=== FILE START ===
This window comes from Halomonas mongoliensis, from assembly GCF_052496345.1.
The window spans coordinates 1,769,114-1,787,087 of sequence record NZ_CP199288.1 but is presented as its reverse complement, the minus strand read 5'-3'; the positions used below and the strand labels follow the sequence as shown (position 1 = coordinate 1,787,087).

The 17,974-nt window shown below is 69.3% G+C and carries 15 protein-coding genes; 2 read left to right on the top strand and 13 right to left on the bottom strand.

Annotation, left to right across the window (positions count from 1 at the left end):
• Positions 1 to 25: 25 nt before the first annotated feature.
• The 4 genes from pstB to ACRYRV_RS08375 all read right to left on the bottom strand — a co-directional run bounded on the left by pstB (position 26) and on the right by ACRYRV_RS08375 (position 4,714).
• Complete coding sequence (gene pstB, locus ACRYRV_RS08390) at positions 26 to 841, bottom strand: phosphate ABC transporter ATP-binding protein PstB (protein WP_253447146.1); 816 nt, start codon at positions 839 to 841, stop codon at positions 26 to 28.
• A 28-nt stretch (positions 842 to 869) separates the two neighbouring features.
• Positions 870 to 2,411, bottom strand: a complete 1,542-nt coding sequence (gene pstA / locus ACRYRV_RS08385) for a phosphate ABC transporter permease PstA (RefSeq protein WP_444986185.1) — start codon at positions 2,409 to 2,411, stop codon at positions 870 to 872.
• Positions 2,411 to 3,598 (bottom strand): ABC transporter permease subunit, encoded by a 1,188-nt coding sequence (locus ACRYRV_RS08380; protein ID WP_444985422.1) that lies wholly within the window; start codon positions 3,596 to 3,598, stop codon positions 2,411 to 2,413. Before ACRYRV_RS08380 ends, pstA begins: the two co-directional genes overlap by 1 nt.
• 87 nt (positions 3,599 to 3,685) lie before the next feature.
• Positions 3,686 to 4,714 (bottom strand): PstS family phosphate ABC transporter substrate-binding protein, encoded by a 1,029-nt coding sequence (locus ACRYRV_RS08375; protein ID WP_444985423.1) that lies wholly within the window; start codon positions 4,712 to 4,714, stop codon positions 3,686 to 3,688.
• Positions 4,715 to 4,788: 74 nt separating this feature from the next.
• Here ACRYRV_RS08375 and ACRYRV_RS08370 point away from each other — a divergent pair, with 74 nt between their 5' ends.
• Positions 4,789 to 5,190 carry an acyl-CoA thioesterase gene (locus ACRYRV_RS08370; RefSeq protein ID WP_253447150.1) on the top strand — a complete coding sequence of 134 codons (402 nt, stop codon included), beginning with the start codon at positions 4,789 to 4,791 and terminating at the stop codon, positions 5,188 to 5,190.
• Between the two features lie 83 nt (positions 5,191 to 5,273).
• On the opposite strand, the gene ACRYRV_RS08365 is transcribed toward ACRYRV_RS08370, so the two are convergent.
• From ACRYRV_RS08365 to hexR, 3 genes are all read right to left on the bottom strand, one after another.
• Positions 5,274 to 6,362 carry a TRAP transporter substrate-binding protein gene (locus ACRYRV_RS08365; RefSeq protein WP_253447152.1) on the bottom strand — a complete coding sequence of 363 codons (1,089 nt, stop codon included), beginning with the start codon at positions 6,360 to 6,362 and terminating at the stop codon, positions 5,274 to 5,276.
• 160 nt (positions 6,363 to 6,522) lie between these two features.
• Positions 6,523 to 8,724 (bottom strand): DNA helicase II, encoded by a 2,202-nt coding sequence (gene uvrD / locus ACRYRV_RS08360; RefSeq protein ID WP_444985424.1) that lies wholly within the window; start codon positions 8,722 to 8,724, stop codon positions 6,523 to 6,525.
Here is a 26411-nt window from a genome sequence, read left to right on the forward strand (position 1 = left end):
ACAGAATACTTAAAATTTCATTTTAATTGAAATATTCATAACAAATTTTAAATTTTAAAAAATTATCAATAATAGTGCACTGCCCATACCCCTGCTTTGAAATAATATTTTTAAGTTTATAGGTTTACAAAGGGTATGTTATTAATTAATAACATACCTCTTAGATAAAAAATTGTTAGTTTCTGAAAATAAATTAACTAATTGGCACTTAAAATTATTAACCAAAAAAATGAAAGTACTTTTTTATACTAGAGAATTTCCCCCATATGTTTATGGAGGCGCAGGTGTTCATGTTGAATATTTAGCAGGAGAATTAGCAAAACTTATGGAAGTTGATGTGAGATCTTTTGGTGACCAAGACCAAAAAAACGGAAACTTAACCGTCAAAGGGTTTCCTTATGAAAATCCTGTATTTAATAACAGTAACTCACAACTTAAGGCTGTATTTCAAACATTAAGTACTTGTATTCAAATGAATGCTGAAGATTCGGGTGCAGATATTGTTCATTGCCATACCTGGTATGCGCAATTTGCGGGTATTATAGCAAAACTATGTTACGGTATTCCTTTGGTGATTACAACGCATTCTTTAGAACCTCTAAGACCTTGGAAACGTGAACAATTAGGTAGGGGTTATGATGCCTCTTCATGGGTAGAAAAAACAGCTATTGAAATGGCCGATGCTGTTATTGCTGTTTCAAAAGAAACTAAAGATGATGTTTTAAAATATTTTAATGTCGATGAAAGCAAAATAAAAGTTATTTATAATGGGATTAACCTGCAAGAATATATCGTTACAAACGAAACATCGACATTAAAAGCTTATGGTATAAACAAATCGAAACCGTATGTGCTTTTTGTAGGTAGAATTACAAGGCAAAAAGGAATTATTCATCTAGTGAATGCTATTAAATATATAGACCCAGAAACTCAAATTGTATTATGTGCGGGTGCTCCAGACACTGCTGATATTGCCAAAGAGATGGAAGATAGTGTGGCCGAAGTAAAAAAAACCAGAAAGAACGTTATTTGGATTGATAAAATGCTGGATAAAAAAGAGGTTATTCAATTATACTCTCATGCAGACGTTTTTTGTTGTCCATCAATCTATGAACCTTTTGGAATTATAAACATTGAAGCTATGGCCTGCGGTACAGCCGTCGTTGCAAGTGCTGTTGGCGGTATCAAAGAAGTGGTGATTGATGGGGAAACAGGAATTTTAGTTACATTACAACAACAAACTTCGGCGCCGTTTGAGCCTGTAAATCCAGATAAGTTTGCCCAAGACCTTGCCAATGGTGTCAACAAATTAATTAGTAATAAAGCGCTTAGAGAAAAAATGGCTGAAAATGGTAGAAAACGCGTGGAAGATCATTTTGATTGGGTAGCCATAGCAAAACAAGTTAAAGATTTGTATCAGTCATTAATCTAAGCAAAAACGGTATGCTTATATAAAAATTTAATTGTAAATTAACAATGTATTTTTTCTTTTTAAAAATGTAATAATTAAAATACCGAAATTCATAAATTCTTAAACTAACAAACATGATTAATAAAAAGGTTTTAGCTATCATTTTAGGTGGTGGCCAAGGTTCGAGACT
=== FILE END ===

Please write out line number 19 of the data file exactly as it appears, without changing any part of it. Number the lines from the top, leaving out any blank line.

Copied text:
• Positions 5,274 to 6,362 carry a TRAP transporter substrate-binding protein gene (locus ACRYRV_RS08365; RefSeq protein WP_253447152.1) on the bottom strand — a complete coding sequence of 363 codons (1,089 nt, stop codon included), beginning with the start codon at positions 6,360 to 6,362 and terminating at the stop codon, positions 5,274 to 5,276.